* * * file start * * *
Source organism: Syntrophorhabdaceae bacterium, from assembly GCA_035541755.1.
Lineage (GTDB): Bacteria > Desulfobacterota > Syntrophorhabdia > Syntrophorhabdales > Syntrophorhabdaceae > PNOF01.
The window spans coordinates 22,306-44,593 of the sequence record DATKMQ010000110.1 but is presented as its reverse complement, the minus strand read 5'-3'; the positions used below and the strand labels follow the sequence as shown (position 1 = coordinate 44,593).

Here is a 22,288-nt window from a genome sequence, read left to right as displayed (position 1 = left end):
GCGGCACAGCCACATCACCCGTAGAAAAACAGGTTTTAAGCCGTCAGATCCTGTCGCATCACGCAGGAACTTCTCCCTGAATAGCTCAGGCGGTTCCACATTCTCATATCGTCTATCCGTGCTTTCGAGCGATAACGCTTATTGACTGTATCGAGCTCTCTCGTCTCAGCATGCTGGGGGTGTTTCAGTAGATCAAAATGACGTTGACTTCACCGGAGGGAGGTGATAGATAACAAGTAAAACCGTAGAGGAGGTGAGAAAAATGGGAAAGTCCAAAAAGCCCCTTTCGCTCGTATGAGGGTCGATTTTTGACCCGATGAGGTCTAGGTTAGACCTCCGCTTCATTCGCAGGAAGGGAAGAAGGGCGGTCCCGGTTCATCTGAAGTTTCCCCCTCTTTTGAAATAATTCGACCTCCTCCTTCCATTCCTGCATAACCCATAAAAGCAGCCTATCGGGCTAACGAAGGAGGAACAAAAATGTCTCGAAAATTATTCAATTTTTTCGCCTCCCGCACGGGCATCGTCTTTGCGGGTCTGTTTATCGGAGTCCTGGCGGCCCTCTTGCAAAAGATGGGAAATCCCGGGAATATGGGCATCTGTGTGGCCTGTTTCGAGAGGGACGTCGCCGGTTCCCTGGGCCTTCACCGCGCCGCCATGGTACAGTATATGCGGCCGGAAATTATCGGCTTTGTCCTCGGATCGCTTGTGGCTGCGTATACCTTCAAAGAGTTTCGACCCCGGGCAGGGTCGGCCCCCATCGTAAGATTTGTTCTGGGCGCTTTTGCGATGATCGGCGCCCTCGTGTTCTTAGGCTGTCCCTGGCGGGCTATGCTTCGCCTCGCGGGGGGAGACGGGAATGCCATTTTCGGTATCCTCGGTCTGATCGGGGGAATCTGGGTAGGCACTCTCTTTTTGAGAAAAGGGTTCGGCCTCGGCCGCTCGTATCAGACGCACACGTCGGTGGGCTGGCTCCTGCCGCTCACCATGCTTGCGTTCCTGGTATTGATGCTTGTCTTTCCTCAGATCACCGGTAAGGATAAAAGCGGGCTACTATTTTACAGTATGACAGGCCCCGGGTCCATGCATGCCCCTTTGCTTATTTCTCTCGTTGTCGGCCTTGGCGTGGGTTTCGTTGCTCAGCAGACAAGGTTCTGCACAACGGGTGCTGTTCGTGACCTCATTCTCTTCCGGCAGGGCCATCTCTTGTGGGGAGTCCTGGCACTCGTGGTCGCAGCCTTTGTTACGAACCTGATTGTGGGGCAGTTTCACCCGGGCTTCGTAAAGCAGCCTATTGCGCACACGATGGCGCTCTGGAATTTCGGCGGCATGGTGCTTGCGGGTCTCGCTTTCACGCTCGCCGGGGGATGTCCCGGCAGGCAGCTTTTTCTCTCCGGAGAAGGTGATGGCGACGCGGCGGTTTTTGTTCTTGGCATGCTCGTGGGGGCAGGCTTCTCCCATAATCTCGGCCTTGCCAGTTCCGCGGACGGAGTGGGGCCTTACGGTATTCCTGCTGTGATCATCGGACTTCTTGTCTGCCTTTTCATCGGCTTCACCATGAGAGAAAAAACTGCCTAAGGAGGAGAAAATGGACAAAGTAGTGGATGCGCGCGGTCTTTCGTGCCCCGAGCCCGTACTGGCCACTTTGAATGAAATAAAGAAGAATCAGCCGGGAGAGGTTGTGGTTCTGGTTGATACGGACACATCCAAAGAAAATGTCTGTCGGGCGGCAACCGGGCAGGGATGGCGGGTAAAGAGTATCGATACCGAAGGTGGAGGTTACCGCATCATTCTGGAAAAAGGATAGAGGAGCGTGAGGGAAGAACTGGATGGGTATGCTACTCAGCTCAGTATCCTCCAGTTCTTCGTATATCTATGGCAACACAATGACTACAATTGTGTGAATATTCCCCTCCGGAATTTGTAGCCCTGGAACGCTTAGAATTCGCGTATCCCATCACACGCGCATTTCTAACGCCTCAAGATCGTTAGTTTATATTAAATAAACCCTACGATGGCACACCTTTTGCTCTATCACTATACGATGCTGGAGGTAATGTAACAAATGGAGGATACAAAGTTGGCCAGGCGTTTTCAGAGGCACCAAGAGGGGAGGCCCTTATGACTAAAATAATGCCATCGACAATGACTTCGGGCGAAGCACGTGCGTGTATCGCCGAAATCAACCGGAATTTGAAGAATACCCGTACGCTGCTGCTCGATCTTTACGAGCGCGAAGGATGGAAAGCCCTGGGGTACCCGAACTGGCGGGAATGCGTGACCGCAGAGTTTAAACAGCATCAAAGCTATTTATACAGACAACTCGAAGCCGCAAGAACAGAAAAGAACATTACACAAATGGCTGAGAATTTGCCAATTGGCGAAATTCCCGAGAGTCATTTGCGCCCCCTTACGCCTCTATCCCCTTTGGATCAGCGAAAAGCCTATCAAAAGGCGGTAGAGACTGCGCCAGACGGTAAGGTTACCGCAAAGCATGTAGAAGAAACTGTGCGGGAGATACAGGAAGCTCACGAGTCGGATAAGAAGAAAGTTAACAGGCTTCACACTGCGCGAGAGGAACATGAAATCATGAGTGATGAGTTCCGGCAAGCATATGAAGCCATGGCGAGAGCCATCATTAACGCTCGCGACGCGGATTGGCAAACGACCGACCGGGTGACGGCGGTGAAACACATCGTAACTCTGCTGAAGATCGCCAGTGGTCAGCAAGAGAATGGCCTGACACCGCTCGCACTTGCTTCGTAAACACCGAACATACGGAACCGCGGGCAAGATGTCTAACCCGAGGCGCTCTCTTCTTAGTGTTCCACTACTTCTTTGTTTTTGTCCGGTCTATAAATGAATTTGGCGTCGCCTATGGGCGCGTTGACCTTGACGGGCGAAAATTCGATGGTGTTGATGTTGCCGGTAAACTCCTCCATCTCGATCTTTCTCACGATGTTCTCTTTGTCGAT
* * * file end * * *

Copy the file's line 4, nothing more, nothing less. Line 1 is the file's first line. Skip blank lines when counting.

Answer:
Here is a 22,288-nt window from a genome sequence, read left to right as displayed (position 1 = left end):